Spouse Debate:Lake/pool swimming (potentially dumb question)

slawton

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Jun 14, 2009
68
Muskegon, Michigan
Three questions actually:

1. If your kid goes to a lake and swims (say Lake Michigan) and then comes home and jumps in your pool without washing their suit or taking shower, can the algae from the lake infect your pool with algae? (Potentially dumb question, we know...)


2. If one can safely swim in a lake, and the lake contains algae, why is it unsafe to swim in your pool when the level of CC's is higher than .5 (I believe that is the number I read here somewhere)? Just thinking about it, I would imagine a lake's level of CC's is much higher than .5, or is that completely incorrect? (potentially dumb questions number 2 and 3!! :hammer:
 

duraleigh

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Apr 1, 2007
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1. Algae spores are everywhere. It doesn't matter if they come from a Lake or are airborne, if they get in your pool and the FC is inadequate, they will thrive.

2. It is not neccesarily unsafe to swim in a pool with .5cc (or more). It indicates the presence of organic material and the likely need to shock....nothing more.

Algae in itself is not "poisonous" or will make you sick. However, the presence of algae indicates there is inadequate sanitation in the pool to protect your from the transmission of disease coming from bacteria, etc.
 

zea3

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Jul 10, 2009
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Houston, Texas
Algae in a naturally occuring body of water is part of the food chain. Microscopic organisms and fish feed on it. Most naturally occuring bodies of water have a source and a flow, thus they are not stagnant and there is an exchange of water that takes place over time. There will not be any CCs in the naturally occuring body of water since they are not chlorinated. Naturally occuring bodies of water are full of organics that are eating each other as is their function in the natural world. That usually is enough to keep the water safe for human activity.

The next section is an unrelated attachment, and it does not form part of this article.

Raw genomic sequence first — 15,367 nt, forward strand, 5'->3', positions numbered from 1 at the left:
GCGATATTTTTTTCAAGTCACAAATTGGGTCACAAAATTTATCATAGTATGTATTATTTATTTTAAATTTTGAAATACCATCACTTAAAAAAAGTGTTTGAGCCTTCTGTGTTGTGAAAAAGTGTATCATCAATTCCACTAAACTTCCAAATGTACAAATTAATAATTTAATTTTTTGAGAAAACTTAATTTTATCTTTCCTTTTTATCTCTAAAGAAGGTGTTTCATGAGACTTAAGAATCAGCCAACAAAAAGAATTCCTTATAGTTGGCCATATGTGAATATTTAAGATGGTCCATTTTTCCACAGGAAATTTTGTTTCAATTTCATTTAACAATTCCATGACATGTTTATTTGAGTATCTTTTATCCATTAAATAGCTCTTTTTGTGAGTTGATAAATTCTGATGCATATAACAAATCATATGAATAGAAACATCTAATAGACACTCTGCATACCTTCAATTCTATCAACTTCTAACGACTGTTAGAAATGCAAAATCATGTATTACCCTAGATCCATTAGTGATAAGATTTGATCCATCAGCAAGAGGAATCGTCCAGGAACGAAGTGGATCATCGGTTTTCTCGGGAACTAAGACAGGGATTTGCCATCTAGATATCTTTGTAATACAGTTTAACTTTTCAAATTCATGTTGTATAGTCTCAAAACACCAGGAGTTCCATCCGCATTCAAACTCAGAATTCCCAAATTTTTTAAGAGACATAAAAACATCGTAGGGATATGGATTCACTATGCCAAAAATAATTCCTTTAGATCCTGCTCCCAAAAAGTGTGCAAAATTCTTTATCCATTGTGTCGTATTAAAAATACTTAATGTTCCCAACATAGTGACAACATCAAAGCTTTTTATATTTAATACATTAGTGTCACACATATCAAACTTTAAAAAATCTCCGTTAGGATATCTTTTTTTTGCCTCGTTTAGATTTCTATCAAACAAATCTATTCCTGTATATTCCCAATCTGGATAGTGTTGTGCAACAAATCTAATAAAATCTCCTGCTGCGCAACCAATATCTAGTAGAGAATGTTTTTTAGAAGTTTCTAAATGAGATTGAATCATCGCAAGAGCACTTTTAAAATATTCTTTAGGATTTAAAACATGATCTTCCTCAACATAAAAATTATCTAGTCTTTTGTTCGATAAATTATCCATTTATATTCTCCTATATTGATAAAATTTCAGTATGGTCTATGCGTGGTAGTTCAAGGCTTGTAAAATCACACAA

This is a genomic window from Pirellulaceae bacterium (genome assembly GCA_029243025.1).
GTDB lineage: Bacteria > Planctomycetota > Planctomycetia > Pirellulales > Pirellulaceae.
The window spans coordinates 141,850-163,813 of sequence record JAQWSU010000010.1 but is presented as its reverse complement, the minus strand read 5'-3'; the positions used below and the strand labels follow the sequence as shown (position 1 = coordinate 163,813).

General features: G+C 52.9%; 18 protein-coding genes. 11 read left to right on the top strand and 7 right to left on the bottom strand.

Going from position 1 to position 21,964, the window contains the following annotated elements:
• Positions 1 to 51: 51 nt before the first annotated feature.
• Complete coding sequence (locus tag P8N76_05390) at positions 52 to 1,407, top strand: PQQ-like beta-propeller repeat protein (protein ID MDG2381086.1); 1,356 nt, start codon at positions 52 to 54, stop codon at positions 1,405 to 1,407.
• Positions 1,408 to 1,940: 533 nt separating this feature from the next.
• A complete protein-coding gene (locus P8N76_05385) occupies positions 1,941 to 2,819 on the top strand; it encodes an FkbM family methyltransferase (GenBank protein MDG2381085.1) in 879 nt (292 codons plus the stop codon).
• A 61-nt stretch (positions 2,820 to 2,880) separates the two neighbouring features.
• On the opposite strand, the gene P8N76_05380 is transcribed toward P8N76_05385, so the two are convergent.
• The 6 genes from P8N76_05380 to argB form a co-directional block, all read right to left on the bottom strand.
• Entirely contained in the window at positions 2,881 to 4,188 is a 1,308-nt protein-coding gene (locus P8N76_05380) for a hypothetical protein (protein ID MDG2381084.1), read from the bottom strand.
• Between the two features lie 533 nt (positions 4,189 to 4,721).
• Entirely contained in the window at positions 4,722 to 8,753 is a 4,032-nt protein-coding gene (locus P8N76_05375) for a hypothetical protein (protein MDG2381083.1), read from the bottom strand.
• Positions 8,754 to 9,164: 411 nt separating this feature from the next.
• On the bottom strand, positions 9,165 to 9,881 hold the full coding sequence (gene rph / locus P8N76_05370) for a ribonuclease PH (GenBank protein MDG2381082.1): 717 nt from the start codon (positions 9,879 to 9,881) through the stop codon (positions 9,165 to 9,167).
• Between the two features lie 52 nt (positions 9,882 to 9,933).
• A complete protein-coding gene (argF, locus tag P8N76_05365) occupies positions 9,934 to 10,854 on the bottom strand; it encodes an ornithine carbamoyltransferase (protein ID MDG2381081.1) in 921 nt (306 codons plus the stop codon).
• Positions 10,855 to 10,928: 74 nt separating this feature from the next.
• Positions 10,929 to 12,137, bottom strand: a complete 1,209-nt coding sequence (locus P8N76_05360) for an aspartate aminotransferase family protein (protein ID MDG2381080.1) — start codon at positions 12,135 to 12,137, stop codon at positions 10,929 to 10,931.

Our artificial bodies of water have a source and flow provided by artificial means (tap/well and pump). Since we do not usually have fish in our pools, we do not need algae to feed them, nor do we need the other organisms that feed on algae. That is why we have the pool chemicals and filters so we do not accumulate organisms that would make the water unsafe for human activity. Plus there is the aesthetic quality of swimming in a clear, sparkling oasis as opposed to a murky, scummy hole.

Would I swim in a lake, river, or ocean? Yes! Would I swim in a stagnant pond? No!
 

AnnaK

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Jul 15, 2007
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There are several algal varieties which are toxic to humans. Blue-green algae (technically cyanobacter) can cause skin irritation and respiratory problems and there have been reports of dogs dieing from drinking infected lake water. The likelihood of anyone swimming in a lake which has a blue-green algae bloom is slim though. It looks toxic and smells nasty.

Algae can also be indirectly toxic to humans when we eat shellfish which has been exposed to a toxic algal bloom. Shellfish, especially mussels, concentrate the toxins in their bodies. Hence, we're told not to eat oysters and mussels in months which don't have the letter -r- in them—summer months, when the waters are warmer and algae blooms happen.

Do a Google search on "toxic algae" and "red tide".

Yes, we can contaminate our pools with algae and bacteria from rivers and lakes but, as has already been stated, properly sanitized water will soon kill those invaders. However, you may bring in mustard algae which, as we know, requires much higher levels of FC to kill, higher than what we normally keep our pools at. It's safer to shower and wash suits and towels with bleach before getting in your own pool.
 

slawton

LifeTime Supporter
Jun 14, 2009
68
Muskegon, Michigan
Thanks to all for the interesting and most informative posts. I am pleased to learn this--it really helps to understand the concept of maintaining a clean pool.

Very cool.